I’m a big fan of not having to jump onto the mouse constantly, especially after realizing the RSI that the mouse was causing me.

What is Vim? Alan Thomas does a great job of introducing Vim and looks at it through the lens of “sentences”, comparing the keystrokes to nouns, verbs, etc. He also includes some great example uses.

So now the learning begins. This experience is much like when I had to force myself to touch type. I was slower at typing for a few days, but after 3 days of practice, I was almost twice as fast of a typist as I was before I touch-typed. Initial investment is pretty low compared to the benefits!

First step was to force myself to get comfortable in using hjkl in order to navigate around the page. The first 3 levels of VIM Adventure helped with that.

Other Vim Resources

Learn Vim Progressively

Cheat Sheets
Vim common actions in catagories
Vim Quck Reference Card (PDF)
Best of Vim Tips

Like a Pro
Vim teaser quickly demonstrating some editing magic.
Ben Orenstein’s expert level vim talk (40 minutes) shows how deep you can get.
vimcasts.org/episodes/archive

Why learn Vim?
Best way to master
Is it worth the effort?
7 reasons Vim is your text editor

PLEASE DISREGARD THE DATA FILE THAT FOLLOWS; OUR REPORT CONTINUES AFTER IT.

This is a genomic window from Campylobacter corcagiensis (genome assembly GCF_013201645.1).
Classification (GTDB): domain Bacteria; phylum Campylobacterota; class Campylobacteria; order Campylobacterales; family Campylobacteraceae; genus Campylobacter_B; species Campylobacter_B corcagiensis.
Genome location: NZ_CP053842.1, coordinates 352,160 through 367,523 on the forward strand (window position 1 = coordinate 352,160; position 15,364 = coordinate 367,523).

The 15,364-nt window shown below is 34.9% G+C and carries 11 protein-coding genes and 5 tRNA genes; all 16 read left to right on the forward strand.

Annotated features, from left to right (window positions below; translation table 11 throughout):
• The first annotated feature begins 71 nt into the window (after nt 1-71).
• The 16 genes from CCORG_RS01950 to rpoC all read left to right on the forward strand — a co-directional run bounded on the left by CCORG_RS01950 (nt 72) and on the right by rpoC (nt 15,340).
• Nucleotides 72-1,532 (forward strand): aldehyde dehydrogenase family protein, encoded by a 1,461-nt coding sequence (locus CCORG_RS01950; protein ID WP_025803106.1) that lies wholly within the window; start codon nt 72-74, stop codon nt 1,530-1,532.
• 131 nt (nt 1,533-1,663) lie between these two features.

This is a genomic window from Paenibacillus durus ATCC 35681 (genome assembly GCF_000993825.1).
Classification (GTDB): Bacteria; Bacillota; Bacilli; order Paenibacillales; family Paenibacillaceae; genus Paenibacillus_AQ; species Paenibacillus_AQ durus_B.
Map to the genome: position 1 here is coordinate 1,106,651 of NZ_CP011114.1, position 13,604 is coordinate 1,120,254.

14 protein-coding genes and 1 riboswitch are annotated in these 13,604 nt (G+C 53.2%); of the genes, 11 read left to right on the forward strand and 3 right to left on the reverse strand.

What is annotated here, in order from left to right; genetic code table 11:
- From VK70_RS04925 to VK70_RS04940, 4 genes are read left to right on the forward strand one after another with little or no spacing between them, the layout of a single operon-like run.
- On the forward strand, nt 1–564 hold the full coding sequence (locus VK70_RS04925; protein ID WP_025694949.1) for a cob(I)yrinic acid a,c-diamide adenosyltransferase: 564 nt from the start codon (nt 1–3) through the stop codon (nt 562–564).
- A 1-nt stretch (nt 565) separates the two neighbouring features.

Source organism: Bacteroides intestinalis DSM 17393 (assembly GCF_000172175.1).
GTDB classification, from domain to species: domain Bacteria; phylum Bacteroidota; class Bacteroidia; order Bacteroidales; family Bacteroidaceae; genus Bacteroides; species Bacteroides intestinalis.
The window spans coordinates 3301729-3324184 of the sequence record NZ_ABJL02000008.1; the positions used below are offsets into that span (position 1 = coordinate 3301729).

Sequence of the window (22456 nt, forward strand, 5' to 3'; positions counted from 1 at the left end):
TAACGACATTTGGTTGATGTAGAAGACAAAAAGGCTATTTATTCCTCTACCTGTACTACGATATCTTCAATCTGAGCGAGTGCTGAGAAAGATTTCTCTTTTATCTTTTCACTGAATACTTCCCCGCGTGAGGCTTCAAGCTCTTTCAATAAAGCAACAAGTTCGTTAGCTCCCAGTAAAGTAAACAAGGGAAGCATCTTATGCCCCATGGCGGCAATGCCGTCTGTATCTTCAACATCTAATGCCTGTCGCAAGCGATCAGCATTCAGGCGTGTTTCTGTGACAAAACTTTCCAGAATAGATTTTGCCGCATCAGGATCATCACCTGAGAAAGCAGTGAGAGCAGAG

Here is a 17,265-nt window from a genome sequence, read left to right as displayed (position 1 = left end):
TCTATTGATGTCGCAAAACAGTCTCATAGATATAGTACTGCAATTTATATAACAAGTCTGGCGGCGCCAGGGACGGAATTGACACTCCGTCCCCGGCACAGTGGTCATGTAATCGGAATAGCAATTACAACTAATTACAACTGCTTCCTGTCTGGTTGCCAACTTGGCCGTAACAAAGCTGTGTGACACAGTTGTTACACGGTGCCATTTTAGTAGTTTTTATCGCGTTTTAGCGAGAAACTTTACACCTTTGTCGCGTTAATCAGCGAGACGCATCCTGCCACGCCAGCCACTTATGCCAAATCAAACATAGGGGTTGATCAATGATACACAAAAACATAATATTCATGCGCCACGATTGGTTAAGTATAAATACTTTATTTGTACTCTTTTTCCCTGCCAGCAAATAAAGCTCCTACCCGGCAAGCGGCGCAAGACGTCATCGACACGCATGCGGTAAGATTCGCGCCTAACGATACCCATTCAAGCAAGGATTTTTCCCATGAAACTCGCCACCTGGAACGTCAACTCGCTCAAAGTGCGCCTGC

More Interactive Ways To Learn
OpenVim’s tutorial
Sitting at a Linux computer and want muscle memory to assist your text editing? As Alan reminds us, just type this in a terminal window:
vimtutor

From WordPress to Drupal?

WordPress WordPress WordPress…  is all I’ve been thinking about for a few years now. BUT, now I’m learning how much of a pain in the @ss it is (for me) to customize the look of my site. Last night I was up till 3am researching Drupal.  Looking at this list of site created on Drupal…  it sounds like a rabbit hole that I think I want to jump into, starting with setting up a LAMP server at home, then heading over to this tutorial, while keeping Acquia in mind for potential support.

Amateur Weather Forecasters Rejoice

Although some pretty impressive stuff is coming out on CSS3, there still seems to be some Adobe Flash applications to discover, particularly these powerful weather maps.

WeatherSpark
allows for an animated weather radar with 6 hours of history.

Special thanks to Jonathan Voigt for Buzzing this one. Apparently Wunderground (Weather Underground) is another similar app.

If you have an Android device, I recommend playing around with the Rainy Days app.